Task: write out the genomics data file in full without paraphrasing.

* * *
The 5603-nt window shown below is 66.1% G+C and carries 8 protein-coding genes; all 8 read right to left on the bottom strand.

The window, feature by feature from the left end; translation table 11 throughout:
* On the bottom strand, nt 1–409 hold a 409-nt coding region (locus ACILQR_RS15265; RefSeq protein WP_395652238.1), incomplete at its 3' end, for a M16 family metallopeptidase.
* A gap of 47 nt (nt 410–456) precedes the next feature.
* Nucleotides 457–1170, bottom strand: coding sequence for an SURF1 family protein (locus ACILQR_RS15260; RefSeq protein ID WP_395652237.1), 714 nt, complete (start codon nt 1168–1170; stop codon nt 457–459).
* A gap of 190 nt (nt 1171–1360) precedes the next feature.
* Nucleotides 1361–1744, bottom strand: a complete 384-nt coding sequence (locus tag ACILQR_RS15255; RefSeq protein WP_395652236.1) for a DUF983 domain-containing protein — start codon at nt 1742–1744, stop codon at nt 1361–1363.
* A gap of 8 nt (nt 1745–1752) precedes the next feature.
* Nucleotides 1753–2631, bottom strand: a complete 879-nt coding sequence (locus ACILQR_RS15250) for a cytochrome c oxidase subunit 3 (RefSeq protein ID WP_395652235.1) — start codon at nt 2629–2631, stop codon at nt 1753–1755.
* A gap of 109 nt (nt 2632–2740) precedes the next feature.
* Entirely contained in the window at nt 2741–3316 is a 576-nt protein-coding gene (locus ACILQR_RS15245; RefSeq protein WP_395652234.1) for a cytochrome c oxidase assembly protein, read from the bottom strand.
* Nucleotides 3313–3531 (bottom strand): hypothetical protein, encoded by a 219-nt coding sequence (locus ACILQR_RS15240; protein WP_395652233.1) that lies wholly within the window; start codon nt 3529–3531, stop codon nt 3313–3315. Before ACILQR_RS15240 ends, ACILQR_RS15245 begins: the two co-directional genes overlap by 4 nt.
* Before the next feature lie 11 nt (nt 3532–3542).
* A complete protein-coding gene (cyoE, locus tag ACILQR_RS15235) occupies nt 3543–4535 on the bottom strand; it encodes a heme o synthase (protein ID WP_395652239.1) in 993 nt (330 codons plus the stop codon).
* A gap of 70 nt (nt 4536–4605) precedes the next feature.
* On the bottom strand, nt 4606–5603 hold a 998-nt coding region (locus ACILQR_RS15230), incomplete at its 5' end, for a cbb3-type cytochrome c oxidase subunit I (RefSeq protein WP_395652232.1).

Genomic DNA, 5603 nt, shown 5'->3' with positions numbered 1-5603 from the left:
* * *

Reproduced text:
The 5603-nt window shown below is 66.1% G+C and carries 8 protein-coding genes; all 8 read right to left on the bottom strand.

The window, feature by feature from the left end; translation table 11 throughout:
* On the bottom strand, nt 1–409 hold a 409-nt coding region (locus ACILQR_RS15265; RefSeq protein WP_395652238.1), incomplete at its 3' end, for a M16 family metallopeptidase.
* A gap of 47 nt (nt 410–456) precedes the next feature.
* Nucleotides 457–1170, bottom strand: coding sequence for an SURF1 family protein (locus ACILQR_RS15260; RefSeq protein ID WP_395652237.1), 714 nt, complete (start codon nt 1168–1170; stop codon nt 457–459).
* A gap of 190 nt (nt 1171–1360) precedes the next feature.
* Nucleotides 1361–1744, bottom strand: a complete 384-nt coding sequence (locus tag ACILQR_RS15255; RefSeq protein WP_395652236.1) for a DUF983 domain-containing protein — start codon at nt 1742–1744, stop codon at nt 1361–1363.
* A gap of 8 nt (nt 1745–1752) precedes the next feature.
* Nucleotides 1753–2631, bottom strand: a complete 879-nt coding sequence (locus ACILQR_RS15250) for a cytochrome c oxidase subunit 3 (RefSeq protein ID WP_395652235.1) — start codon at nt 2629–2631, stop codon at nt 1753–1755.
* A gap of 109 nt (nt 2632–2740) precedes the next feature.
* Entirely contained in the window at nt 2741–3316 is a 576-nt protein-coding gene (locus ACILQR_RS15245; RefSeq protein WP_395652234.1) for a cytochrome c oxidase assembly protein, read from the bottom strand.
* Nucleotides 3313–3531 (bottom strand): hypothetical protein, encoded by a 219-nt coding sequence (locus ACILQR_RS15240; protein WP_395652233.1) that lies wholly within the window; start codon nt 3529–3531, stop codon nt 3313–3315. Before ACILQR_RS15240 ends, ACILQR_RS15245 begins: the two co-directional genes overlap by 4 nt.
* Before the next feature lie 11 nt (nt 3532–3542).
* A complete protein-coding gene (cyoE, locus tag ACILQR_RS15235) occupies nt 3543–4535 on the bottom strand; it encodes a heme o synthase (protein ID WP_395652239.1) in 993 nt (330 codons plus the stop codon).
* A gap of 70 nt (nt 4536–4605) precedes the next feature.
* On the bottom strand, nt 4606–5603 hold a 998-nt coding region (locus ACILQR_RS15230), incomplete at its 5' end, for a cbb3-type cytochrome c oxidase subunit I (RefSeq protein WP_395652232.1).

Genomic DNA, 5603 nt, shown 5'->3' with positions numbered 1-5603 from the left: